Making the iPod easier to use with backing tracks

More and more singers are using iPods for their backing tracks but many are looking towards buying iPod / DJ based machines to get around the problem of the iPods fiddly little buttons and small screen:

Hi Kenny,
I was thinking of buying an iPod mixing desk
eg.Numark IDJ. This particular desk needs two ipods
and i was just wondering if you knew if when playing
one iPod, when it switches over to the other if there
is a gap in the sound? I have checked all over the
web for some clue to this but cannot find any info.
I sing myself using backing tracks but occassionally
I finish the night with a disco and would love to let
both ipods work simultaneously with gapless
playback. Can you please advise?
Thanks
Craig Swan

Hi Craig

I’ve found the same problem – there doesn’t seem to be a lot of information out there about the Numark IDJ and without actually road-testing one of these machines it’s difficult to really know how good it is.

From the information I have found, it seems to be ok for playing backing tracks. It scores highly on things like having a better sound quality than usual because it connects through the iPods bottom connector rather than the mini-headphone jack. Also the IDJ buttons are big and bold as is the display (compared to the iPods fiddly little buttons and display).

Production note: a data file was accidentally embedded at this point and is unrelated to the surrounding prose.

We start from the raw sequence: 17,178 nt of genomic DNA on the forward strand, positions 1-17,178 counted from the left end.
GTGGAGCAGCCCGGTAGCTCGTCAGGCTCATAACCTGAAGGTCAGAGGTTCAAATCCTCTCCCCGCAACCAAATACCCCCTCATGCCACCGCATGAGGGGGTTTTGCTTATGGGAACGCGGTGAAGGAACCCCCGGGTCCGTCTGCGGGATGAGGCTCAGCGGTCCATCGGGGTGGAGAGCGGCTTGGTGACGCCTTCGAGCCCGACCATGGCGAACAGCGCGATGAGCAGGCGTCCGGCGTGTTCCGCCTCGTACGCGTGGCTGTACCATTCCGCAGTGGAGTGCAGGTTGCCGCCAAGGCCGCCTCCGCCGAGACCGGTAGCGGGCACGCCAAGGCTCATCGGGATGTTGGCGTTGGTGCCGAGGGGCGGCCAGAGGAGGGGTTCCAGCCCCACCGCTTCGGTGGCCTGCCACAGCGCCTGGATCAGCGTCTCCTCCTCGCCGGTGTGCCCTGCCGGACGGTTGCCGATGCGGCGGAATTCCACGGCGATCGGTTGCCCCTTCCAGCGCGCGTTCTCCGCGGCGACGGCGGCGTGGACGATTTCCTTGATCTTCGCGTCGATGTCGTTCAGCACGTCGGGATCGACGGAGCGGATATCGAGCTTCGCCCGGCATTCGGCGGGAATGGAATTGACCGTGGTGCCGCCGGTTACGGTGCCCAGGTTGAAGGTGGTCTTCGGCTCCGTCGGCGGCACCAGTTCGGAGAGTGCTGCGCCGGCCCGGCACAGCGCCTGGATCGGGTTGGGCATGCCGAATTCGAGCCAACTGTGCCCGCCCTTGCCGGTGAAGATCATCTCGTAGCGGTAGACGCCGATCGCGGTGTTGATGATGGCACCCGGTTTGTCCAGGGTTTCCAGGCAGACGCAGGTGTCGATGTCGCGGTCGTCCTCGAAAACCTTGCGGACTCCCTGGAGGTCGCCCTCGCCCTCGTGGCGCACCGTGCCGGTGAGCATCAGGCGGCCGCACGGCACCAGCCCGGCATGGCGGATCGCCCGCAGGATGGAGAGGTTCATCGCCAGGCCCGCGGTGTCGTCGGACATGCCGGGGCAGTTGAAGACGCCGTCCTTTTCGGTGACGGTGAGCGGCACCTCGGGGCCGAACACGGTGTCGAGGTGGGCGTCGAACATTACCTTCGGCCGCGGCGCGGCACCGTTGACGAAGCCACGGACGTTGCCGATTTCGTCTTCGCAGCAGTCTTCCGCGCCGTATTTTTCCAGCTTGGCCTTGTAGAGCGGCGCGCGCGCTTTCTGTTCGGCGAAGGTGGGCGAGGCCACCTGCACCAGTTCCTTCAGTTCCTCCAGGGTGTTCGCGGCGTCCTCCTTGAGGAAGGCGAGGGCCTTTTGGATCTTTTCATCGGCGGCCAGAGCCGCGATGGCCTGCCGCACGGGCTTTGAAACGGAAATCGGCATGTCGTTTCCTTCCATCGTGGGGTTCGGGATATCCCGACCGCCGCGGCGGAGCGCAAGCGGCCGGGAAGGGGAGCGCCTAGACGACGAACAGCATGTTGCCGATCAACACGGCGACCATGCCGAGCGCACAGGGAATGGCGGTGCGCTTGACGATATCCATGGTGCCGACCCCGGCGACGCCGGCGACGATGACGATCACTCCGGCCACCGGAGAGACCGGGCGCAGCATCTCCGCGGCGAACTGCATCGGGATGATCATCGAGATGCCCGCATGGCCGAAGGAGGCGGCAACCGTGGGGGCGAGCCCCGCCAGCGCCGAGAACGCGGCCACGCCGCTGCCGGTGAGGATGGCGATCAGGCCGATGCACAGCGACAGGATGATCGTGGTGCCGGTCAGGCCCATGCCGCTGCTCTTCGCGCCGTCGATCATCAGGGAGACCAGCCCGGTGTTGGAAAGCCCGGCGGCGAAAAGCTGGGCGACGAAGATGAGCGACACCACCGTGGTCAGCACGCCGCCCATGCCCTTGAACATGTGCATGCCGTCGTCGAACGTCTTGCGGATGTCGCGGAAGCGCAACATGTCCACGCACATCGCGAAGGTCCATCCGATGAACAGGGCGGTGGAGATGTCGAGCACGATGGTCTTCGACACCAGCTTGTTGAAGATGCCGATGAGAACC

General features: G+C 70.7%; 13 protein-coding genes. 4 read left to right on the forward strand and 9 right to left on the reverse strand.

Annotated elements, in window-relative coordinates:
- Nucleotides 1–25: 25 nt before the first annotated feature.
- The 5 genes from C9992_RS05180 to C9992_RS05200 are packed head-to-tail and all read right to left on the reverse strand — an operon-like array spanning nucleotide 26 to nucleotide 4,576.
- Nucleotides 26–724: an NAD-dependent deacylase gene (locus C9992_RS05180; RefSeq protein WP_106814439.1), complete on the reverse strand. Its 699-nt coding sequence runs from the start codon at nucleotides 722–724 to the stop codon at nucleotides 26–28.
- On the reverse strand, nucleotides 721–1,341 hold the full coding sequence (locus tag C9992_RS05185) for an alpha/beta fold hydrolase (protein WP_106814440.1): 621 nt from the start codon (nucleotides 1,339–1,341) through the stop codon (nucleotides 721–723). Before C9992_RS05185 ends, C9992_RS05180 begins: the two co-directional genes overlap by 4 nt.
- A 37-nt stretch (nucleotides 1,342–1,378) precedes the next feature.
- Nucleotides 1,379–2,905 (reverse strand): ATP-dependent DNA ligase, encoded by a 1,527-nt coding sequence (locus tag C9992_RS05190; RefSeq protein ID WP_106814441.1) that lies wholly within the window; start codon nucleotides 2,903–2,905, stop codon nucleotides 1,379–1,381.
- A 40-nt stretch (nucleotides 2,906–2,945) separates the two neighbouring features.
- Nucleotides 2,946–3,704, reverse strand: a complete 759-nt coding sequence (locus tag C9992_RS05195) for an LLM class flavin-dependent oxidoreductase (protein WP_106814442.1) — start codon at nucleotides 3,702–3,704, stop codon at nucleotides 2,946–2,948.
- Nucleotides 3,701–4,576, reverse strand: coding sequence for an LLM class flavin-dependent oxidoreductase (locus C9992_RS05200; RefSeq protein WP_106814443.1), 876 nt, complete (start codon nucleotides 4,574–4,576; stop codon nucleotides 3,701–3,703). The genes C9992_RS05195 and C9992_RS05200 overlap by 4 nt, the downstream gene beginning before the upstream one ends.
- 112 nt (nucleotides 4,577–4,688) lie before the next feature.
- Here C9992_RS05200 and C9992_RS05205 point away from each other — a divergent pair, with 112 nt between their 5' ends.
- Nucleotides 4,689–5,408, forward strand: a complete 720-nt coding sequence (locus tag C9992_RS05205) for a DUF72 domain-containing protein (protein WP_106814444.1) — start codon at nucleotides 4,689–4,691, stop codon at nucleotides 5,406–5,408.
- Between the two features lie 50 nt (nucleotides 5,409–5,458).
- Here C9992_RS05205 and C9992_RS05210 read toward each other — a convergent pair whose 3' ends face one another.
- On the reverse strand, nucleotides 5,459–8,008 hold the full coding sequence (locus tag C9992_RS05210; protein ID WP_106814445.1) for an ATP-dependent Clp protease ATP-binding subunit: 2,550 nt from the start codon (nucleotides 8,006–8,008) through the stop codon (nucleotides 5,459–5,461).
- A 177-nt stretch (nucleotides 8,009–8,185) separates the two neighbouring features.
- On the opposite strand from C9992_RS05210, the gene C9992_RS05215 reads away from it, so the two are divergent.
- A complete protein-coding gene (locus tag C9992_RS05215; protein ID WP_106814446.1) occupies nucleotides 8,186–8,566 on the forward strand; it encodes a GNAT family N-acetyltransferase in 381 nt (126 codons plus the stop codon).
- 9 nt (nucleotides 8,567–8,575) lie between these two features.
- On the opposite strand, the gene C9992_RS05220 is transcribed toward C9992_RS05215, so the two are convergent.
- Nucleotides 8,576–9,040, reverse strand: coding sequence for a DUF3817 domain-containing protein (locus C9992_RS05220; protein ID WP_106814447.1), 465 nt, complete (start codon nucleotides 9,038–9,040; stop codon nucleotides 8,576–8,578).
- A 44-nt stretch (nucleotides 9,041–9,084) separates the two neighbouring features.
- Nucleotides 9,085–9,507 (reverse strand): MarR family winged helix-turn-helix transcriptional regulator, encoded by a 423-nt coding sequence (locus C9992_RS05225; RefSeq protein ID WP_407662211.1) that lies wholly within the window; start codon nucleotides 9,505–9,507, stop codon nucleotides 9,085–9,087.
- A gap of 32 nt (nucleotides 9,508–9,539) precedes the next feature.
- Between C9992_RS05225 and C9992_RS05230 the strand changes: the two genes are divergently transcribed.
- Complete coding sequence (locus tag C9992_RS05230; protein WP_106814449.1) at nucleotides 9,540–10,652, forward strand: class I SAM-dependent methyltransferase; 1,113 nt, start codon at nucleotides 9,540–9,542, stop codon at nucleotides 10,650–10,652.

Where it seems to fall down though is on DJ functionality (and ironically this is what it was designed for)! Apparantly you can’t scrath, beat match, pitch shift, and the fading in from one iPod to another isn’t too good.

Users also say that the automatic cueing of songs isn’t too accurate which is an absolute disaster for a singer using backing tracks. DJ’s can get away with a song starting 3 or 4 seconds in to the intro, but if singers are faced with their backing track not starting EXACTLY on the first note it could completely throw them out of sync.

From the limited information I can find, the IDJ would work fine as a very basic DJ type application (you say you’re only doing a bit of DJ’ing at the end of the night so the lack of scratching and beat matching etc is unlikely to be an issue for you).

You just have to decide if it’s going to be usable enough as a backing track player.

If it can auto-pause after each song then that would certainly fix one iPod problem that most singers using iPods complain about. But if the dodgy cueing facility makes your backing tracks start a few seconds in to the song or even fades every song out automatically then that would make it very unsuitable for backing track playback purposes.

I think this is one machine you will really need to try before you buy.

I’m sure most music shops and DJ shops who sell this machine will be happy to let you play around with it in the shop and put it through its paces before you commit to buy.

I wouldn’t recommend buying one on the internet just in case it arrives and then you find it’s just not up to the job….

Regards

Kenny